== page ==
The foot

The foot is used for walking and standing up. Consequently, it is under significant strain and can be prone to deformities, joint damage and painful, incapacitating inflammation.

The foot is a sophisticated complex of 26 bones (the tarsal bones, the metatarsal bones, the calcaneus or heel bone, the phalanges of the toes, etc.), 107 ligaments, 20 muscles, tendons, blood vessels and nerves. The foot has to work hard throughout our lifetimes, even in terms of walking alone: we take an average of 10,000 steps per day! Over-stressed by sport, standing or wearing inappropriate footwear, weakened by deformities and age, it can suffer from a number of conditions:

  • Calcaneal bursitis is an inflammation of the serious bursa, small “sacs” filled with synovial fluid providing a cushion against friction between the bones and tendons of the foot. This causes a build-up of fluid, putting pressure on the surrounding structures and resulting in pain and redness.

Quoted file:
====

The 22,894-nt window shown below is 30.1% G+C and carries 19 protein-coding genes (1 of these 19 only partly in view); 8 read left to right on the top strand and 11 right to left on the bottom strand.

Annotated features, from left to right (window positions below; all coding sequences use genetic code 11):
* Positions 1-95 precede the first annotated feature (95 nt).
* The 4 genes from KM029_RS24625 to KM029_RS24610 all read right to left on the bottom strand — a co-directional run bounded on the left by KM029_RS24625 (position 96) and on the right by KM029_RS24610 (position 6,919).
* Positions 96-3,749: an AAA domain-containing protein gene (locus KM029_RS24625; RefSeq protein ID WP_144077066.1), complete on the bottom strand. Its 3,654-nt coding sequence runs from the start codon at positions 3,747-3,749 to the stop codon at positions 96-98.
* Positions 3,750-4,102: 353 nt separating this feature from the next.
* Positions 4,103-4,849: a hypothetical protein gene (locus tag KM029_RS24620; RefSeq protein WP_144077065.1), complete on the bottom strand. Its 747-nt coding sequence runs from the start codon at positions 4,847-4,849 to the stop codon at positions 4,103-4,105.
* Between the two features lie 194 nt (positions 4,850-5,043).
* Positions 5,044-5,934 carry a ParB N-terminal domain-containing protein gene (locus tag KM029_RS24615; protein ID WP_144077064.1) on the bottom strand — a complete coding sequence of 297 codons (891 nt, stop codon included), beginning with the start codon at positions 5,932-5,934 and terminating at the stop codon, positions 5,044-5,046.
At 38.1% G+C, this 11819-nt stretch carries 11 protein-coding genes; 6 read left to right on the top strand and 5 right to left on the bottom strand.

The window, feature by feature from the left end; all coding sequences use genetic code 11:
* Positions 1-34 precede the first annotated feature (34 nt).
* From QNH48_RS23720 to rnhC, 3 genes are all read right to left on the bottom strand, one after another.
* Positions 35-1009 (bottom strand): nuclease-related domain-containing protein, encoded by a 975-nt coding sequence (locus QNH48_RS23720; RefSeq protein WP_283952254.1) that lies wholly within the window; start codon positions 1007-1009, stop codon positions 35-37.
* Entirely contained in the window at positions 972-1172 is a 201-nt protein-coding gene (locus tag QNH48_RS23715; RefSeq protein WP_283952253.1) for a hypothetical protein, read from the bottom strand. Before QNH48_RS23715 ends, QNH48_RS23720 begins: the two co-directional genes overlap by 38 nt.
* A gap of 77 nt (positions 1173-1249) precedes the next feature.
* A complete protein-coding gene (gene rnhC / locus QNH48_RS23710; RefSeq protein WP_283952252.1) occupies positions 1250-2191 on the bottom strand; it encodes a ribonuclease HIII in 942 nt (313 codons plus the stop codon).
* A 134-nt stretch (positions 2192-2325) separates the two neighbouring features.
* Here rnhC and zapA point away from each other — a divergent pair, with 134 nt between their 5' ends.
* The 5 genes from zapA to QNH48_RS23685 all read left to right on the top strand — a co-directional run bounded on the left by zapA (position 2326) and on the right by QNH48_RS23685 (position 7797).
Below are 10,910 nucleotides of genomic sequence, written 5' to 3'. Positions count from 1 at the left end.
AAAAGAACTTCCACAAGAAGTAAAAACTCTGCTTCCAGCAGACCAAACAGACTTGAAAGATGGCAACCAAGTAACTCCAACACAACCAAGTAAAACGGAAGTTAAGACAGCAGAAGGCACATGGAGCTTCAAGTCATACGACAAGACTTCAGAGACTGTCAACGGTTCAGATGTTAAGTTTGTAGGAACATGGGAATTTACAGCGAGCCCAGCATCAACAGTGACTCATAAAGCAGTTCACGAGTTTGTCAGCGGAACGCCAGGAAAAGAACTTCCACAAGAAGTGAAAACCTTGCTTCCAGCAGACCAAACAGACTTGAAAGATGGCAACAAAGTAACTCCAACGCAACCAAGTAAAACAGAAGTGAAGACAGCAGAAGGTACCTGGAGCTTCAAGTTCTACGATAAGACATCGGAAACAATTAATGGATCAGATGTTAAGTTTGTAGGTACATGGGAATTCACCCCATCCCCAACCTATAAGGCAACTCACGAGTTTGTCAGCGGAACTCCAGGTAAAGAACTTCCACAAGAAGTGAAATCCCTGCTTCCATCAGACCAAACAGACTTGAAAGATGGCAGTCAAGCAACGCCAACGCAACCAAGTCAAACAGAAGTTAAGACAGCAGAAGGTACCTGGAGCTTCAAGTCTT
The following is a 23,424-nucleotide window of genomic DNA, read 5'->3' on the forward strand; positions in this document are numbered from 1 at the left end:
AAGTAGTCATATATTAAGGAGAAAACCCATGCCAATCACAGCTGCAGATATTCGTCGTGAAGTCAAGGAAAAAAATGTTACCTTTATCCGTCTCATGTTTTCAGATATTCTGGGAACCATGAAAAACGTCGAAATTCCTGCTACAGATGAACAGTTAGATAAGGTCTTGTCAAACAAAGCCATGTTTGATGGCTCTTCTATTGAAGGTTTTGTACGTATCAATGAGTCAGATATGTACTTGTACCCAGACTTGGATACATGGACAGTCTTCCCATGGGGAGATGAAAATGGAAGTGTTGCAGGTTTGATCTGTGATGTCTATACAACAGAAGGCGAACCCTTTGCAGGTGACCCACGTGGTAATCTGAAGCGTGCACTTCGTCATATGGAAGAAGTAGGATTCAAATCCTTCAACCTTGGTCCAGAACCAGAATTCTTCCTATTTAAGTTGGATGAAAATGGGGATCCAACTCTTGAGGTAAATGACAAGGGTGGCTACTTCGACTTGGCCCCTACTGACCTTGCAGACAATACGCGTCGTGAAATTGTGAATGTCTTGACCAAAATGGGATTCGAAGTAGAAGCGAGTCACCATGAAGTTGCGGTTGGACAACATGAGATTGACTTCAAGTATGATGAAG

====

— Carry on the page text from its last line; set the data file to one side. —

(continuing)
• Plantar fasciitis is an inflammation of the aponeurosis (or fascia), a thin, fibrous band of tissue connecting the heel to the toes and very important for walking and running. It causes heel pain (talalgia), which is more intense at the start of the day.
  • Heel spurs are spur-shaped bony outgrowths of the heelbone - the calcaneus - caused by calcification of the bone, “protecting” itself abnormally from impacts caused by walking. The pain worsens as the spur grows and can make putting weight on the foot difficult to tolerate.
  • Metatarsalgia is a pain in the metatarsal bones, often accompanied by corns under the forefoot. It is caused by excessive mechanical strain (shuffling from foot to foot, prolonged standing, wearing high-heeled shoes, etc.).

Treatments to get off on a good foot again

The solutions available to treat these foot conditions include painkillers and anti-inflammatories, wearing appropriate shoes, wearing orthopaedic insoles, rest and physiotherapy.